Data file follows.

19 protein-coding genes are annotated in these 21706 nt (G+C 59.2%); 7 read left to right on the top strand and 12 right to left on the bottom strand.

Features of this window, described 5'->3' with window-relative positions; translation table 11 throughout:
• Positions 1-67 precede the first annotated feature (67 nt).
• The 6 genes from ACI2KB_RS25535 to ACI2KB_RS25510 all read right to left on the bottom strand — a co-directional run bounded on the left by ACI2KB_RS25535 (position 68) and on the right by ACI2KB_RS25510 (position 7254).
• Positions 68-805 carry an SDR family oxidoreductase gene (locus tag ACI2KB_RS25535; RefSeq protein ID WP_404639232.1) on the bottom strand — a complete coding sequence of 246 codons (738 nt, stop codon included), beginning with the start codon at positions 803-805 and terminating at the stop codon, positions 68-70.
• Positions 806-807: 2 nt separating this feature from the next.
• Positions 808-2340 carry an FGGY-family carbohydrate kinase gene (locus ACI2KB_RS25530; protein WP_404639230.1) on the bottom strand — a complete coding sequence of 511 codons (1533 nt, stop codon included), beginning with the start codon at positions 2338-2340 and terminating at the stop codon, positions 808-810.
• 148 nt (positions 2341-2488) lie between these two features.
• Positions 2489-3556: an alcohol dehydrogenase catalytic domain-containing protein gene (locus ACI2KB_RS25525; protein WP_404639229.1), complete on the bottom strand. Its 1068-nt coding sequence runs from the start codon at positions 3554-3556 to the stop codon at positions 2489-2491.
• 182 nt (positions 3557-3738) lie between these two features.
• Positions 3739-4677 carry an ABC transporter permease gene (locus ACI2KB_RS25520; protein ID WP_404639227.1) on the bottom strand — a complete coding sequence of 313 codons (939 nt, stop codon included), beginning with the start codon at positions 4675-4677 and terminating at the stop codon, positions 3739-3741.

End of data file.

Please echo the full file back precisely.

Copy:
19 protein-coding genes are annotated in these 21706 nt (G+C 59.2%); 7 read left to right on the top strand and 12 right to left on the bottom strand.

Features of this window, described 5'->3' with window-relative positions; translation table 11 throughout:
• Positions 1-67 precede the first annotated feature (67 nt).
• The 6 genes from ACI2KB_RS25535 to ACI2KB_RS25510 all read right to left on the bottom strand — a co-directional run bounded on the left by ACI2KB_RS25535 (position 68) and on the right by ACI2KB_RS25510 (position 7254).
• Positions 68-805 carry an SDR family oxidoreductase gene (locus tag ACI2KB_RS25535; RefSeq protein ID WP_404639232.1) on the bottom strand — a complete coding sequence of 246 codons (738 nt, stop codon included), beginning with the start codon at positions 803-805 and terminating at the stop codon, positions 68-70.
• Positions 806-807: 2 nt separating this feature from the next.
• Positions 808-2340 carry an FGGY-family carbohydrate kinase gene (locus ACI2KB_RS25530; protein WP_404639230.1) on the bottom strand — a complete coding sequence of 511 codons (1533 nt, stop codon included), beginning with the start codon at positions 2338-2340 and terminating at the stop codon, positions 808-810.
• 148 nt (positions 2341-2488) lie between these two features.
• Positions 2489-3556: an alcohol dehydrogenase catalytic domain-containing protein gene (locus ACI2KB_RS25525; protein WP_404639229.1), complete on the bottom strand. Its 1068-nt coding sequence runs from the start codon at positions 3554-3556 to the stop codon at positions 2489-2491.
• 182 nt (positions 3557-3738) lie between these two features.
• Positions 3739-4677 carry an ABC transporter permease gene (locus ACI2KB_RS25520; protein ID WP_404639227.1) on the bottom strand — a complete coding sequence of 313 codons (939 nt, stop codon included), beginning with the start codon at positions 4675-4677 and terminating at the stop codon, positions 3739-3741.